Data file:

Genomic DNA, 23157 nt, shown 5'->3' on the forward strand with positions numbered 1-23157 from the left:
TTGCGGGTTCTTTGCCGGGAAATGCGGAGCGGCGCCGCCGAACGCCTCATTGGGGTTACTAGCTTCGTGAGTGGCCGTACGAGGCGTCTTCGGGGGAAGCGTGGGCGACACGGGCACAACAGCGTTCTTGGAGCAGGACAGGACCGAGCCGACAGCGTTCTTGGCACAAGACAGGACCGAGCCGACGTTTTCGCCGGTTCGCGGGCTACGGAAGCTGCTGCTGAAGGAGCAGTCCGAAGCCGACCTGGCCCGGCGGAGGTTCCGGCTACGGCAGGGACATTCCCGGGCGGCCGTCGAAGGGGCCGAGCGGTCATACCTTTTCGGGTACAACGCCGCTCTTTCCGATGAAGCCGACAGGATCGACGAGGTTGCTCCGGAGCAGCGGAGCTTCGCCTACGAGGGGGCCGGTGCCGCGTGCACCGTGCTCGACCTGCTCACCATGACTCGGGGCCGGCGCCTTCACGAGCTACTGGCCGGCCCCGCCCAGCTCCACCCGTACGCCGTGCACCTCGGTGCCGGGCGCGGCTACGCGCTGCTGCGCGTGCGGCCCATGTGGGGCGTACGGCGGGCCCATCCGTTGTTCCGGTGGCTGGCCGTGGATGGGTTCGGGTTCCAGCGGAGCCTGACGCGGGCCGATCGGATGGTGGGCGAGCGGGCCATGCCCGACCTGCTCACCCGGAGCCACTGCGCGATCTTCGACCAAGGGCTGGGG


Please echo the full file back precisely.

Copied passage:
Genomic DNA, 23157 nt, shown 5'->3' on the forward strand with positions numbered 1-23157 from the left:
TTGCGGGTTCTTTGCCGGGAAATGCGGAGCGGCGCCGCCGAACGCCTCATTGGGGTTACTAGCTTCGTGAGTGGCCGTACGAGGCGTCTTCGGGGGAAGCGTGGGCGACACGGGCACAACAGCGTTCTTGGAGCAGGACAGGACCGAGCCGACAGCGTTCTTGGCACAAGACAGGACCGAGCCGACGTTTTCGCCGGTTCGCGGGCTACGGAAGCTGCTGCTGAAGGAGCAGTCCGAAGCCGACCTGGCCCGGCGGAGGTTCCGGCTACGGCAGGGACATTCCCGGGCGGCCGTCGAAGGGGCCGAGCGGTCATACCTTTTCGGGTACAACGCCGCTCTTTCCGATGAAGCCGACAGGATCGACGAGGTTGCTCCGGAGCAGCGGAGCTTCGCCTACGAGGGGGCCGGTGCCGCGTGCACCGTGCTCGACCTGCTCACCATGACTCGGGGCCGGCGCCTTCACGAGCTACTGGCCGGCCCCGCCCAGCTCCACCCGTACGCCGTGCACCTCGGTGCCGGGCGCGGCTACGCGCTGCTGCGCGTGCGGCCCATGTGGGGCGTACGGCGGGCCCATCCGTTGTTCCGGTGGCTGGCCGTGGATGGGTTCGGGTTCCAGCGGAGCCTGACGCGGGCCGATCGGATGGTGGGCGAGCGGGCCATGCCCGACCTGCTCACCCGGAGCCACTGCGCGATCTTCGACCAAGGGCTGGGG